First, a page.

I felt uninvolved. Unmoved by the new accuracy. With all the fine nuances laid bare and exposed to blatant aural scrutiny. My emotional connection to the music had been severed. It was too clinical. All stainless steel and white porcelain but no warmth. I had turned my back on it after all the fuss over construction and the final assembly of the larger manifold in its place. It was certainly impressive, but so what? Like an expensive Hifi system which cannot play music to be worthy of existence. Many systems are like that. They have no rhythm. No powers of intoxication. No sensuality. No warmth. No... nothing. Loud? Impressive? So are farm tractors and pneumatic drills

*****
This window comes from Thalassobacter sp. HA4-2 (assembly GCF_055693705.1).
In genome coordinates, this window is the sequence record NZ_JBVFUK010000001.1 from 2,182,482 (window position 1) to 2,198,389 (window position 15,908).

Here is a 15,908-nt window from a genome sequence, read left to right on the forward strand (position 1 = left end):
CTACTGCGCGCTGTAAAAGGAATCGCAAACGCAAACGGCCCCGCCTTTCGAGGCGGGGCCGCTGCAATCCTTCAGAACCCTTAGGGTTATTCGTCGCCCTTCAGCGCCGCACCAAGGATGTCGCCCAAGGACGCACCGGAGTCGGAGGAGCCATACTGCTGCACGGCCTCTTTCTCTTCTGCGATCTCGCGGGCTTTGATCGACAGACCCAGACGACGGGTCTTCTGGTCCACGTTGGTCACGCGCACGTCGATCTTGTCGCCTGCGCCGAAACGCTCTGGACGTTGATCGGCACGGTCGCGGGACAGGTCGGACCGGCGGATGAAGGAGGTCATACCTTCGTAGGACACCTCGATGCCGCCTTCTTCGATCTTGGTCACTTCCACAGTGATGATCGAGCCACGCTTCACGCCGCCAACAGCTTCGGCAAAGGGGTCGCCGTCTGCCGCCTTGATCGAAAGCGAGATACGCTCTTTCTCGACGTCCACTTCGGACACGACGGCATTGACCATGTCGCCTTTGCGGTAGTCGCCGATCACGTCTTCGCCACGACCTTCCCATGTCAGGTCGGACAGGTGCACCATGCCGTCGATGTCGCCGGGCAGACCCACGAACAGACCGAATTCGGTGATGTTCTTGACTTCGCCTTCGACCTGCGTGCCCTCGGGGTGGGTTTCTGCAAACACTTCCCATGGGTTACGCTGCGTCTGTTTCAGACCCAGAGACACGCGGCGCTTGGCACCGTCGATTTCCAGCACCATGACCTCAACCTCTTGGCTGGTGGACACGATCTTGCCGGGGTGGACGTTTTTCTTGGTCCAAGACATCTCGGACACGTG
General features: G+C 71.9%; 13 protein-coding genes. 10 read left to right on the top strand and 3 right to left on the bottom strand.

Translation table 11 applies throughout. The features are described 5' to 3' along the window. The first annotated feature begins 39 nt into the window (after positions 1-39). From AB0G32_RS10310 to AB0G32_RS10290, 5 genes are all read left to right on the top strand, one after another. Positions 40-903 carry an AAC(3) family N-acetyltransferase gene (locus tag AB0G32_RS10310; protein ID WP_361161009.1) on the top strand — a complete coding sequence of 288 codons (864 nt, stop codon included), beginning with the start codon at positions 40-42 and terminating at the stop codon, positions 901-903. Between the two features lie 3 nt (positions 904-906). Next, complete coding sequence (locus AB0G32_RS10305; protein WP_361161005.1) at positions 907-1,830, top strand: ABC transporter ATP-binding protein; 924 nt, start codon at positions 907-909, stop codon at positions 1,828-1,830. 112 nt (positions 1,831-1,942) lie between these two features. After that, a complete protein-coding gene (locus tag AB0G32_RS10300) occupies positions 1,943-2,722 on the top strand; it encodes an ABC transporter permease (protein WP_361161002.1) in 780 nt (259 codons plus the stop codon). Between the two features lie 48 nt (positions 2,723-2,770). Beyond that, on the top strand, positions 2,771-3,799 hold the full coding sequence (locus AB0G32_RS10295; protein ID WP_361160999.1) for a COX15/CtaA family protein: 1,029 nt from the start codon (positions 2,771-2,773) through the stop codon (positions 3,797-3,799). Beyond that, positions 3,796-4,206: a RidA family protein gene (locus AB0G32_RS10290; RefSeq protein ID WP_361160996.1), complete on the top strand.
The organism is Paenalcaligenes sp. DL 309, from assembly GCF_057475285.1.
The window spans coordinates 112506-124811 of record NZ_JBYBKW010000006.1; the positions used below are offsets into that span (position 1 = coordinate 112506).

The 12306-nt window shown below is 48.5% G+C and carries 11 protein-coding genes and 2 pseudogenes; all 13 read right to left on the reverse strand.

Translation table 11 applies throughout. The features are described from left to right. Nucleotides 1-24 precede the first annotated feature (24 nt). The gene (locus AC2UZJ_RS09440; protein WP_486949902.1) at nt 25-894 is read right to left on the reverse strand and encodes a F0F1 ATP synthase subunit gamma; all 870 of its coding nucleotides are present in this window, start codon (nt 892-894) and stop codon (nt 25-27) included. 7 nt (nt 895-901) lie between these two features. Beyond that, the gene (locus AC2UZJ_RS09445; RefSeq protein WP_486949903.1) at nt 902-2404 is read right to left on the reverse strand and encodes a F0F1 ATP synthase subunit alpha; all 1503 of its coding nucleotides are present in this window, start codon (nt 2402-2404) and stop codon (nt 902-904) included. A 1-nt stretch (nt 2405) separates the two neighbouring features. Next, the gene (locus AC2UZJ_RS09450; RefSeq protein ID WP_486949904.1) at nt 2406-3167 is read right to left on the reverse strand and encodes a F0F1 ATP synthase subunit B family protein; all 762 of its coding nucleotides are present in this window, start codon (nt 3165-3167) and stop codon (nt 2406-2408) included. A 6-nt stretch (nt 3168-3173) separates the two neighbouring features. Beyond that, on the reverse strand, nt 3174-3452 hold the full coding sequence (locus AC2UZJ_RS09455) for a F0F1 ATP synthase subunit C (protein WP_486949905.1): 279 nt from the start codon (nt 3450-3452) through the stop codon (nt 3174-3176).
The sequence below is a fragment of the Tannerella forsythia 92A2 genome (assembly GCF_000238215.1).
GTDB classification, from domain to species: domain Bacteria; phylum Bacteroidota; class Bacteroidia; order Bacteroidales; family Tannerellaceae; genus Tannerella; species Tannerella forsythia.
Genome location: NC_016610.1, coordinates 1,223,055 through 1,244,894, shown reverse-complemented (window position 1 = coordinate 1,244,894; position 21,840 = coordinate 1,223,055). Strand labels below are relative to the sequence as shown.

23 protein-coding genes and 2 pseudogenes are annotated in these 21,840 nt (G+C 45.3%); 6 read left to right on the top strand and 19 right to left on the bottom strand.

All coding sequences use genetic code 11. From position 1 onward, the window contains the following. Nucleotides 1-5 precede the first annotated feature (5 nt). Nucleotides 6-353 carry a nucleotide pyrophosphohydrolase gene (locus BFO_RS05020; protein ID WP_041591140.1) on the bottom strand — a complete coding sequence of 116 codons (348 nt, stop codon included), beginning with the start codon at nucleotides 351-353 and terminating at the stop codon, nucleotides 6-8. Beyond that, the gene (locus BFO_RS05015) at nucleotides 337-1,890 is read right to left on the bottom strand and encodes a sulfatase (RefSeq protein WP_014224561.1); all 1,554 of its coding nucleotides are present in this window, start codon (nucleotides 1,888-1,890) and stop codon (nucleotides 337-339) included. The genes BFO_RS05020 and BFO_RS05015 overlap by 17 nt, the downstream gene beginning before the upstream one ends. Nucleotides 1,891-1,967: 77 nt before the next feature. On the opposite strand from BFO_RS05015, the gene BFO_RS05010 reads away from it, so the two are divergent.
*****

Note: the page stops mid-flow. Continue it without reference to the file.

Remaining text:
So I left it to its own devices. Standing tall and black. Sulking out there beyond the old glazed doors with the clumsily scratched glass and old, flaking paint. Some call it shabby chic. I just feel that some old things can never be improved by a new coat of paint. Buy an old cottage and "do it up" and you strangle the life out of it no matter how sympathetic your restoration. No matter how many wagon wheels, old scythes and modest, horse drawn ploughs you may hang from the ancient but freshly re-rendered walls. Its sad dilapidation and untouched patina of age are what get you emotionally involved in the first place. Why soil the perfection you loved with a shiny new roof and care-free plastic windows? You are merely the caretaker for the duration of your stay. Not the unthinking destroyer of historical interest for all who pass by. Buy a modern house and leave the tatty old housing stock to the locals. Who won't be able to afford to gut the place, install a new Formica kitchen and "Arrger" stove and bleached, recycled pine, panelled doors throughout.